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Is there a Belgium/Holland "expert" out there?

Is there a Belgium/Holland "expert" out there?

May 24th, 2004, 06:48 PM
  #1  
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Is there a Belgium/Holland "expert" out there?

Will have a week's time to tour Belgium and Holland. For whatever reasons, I can't seem to become "interested" in this opportunity. If you were me, what itinerary would you set? I'm a real "generalist" open to all ideas.
Thanks
mkdiebold is offline  
May 24th, 2004, 07:06 PM
  #2  
 
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Gosh, only a week! Do a search on this forum for Amsterdam, Brugge (and other spellings), Haarlem, Antwerp, Brussels, The Hague, etc. It will take you a week just to read it all.
hopscotch is offline  
May 24th, 2004, 07:17 PM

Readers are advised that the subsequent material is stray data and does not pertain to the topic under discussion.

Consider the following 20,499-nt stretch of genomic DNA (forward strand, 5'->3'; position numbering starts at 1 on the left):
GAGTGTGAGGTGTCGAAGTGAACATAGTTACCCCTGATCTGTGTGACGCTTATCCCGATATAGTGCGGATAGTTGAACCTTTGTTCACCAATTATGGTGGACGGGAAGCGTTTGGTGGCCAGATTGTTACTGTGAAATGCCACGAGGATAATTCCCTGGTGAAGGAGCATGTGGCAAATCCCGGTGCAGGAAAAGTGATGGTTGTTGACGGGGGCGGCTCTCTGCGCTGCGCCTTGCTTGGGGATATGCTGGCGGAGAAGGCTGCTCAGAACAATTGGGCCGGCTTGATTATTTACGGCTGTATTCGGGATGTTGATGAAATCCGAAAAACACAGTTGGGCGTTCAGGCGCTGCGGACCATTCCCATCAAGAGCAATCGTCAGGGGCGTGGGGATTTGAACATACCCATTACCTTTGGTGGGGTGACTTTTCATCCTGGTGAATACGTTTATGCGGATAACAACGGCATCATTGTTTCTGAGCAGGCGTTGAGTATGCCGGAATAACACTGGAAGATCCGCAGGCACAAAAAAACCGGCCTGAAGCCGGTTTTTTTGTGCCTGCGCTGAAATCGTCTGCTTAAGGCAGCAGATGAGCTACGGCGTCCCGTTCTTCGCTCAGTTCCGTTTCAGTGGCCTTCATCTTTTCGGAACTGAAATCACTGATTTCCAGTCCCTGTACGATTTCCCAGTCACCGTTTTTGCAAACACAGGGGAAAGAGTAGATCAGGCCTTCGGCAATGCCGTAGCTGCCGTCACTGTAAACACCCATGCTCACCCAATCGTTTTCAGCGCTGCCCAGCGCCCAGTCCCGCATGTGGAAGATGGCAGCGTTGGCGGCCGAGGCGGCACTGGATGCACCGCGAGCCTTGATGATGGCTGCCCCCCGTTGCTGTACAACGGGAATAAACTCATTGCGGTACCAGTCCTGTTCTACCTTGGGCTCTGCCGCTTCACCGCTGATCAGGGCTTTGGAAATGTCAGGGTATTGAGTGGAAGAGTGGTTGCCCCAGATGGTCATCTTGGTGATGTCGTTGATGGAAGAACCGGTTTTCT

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I have been to Amsterdam and Bruges (Belgium) and both are great. Amsterdam is gorgeous, with lots to do (Rijksmuseum, Anne Frank House, Van Gogh Museum, canal cruise, etc.). Even travelling by tram is fun. The best thing is just strolling around. If you like ethnic food, an Indonesian rijsttafel is great (Indonesian food is very popular in Amsterdam). The Red Light District makes for a very interesting little walk in the early evening (if you have never been, you have never seen anything like it). Bruges is a pristinely preserved medieval city that is a pleasure to walk around and just be in. It is something out of a story book. It also has beautiful canals, but on a much smaller scale than Amsterdam. There are some working windmills on the edge of the city that you can walk to and the old gates to the city are worth seeing. There are some great restaurants and the pralines (chocolates) are fabulous if you know where to go (we found a little store that made the pralines on site -- delicious!). My wife and I found Bruges perfect for 2 nights. We had 3 nights in Amsterdam but would have been happy with 4. You can easily take the train between the two cities. Bottom line -- if I had a week to do Holland and Belgium, I would be pretty happy!